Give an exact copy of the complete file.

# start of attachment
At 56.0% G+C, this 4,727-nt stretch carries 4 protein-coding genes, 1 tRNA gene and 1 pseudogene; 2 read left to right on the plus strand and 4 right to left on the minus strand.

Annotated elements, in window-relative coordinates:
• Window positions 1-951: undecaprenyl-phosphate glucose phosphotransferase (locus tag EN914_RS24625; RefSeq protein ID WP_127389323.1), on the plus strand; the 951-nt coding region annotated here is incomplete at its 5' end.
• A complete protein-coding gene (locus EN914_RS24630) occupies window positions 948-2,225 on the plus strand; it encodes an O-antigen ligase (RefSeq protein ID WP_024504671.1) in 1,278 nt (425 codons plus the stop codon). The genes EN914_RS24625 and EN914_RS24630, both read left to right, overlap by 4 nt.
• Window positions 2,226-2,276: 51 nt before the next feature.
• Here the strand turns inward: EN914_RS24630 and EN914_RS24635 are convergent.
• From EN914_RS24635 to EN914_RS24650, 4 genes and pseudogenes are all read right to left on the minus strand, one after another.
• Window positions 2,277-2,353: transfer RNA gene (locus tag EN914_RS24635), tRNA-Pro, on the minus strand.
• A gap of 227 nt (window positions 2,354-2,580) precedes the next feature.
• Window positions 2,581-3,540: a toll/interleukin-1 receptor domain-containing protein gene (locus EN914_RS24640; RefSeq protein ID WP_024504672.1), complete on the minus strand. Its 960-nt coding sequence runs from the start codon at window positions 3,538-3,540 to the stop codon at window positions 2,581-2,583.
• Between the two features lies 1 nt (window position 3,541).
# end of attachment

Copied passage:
At 56.0% G+C, this 4,727-nt stretch carries 4 protein-coding genes, 1 tRNA gene and 1 pseudogene; 2 read left to right on the plus strand and 4 right to left on the minus strand.

Annotated elements, in window-relative coordinates:
• Window positions 1-951: undecaprenyl-phosphate glucose phosphotransferase (locus tag EN914_RS24625; RefSeq protein ID WP_127389323.1), on the plus strand; the 951-nt coding region annotated here is incomplete at its 5' end.
• A complete protein-coding gene (locus EN914_RS24630) occupies window positions 948-2,225 on the plus strand; it encodes an O-antigen ligase (RefSeq protein ID WP_024504671.1) in 1,278 nt (425 codons plus the stop codon). The genes EN914_RS24625 and EN914_RS24630, both read left to right, overlap by 4 nt.
• Window positions 2,226-2,276: 51 nt before the next feature.
• Here the strand turns inward: EN914_RS24630 and EN914_RS24635 are convergent.
• From EN914_RS24635 to EN914_RS24650, 4 genes and pseudogenes are all read right to left on the minus strand, one after another.
• Window positions 2,277-2,353: transfer RNA gene (locus tag EN914_RS24635), tRNA-Pro, on the minus strand.
• A gap of 227 nt (window positions 2,354-2,580) precedes the next feature.
• Window positions 2,581-3,540: a toll/interleukin-1 receptor domain-containing protein gene (locus EN914_RS24640; RefSeq protein ID WP_024504672.1), complete on the minus strand. Its 960-nt coding sequence runs from the start codon at window positions 3,538-3,540 to the stop codon at window positions 2,581-2,583.
• Between the two features lies 1 nt (window position 3,541).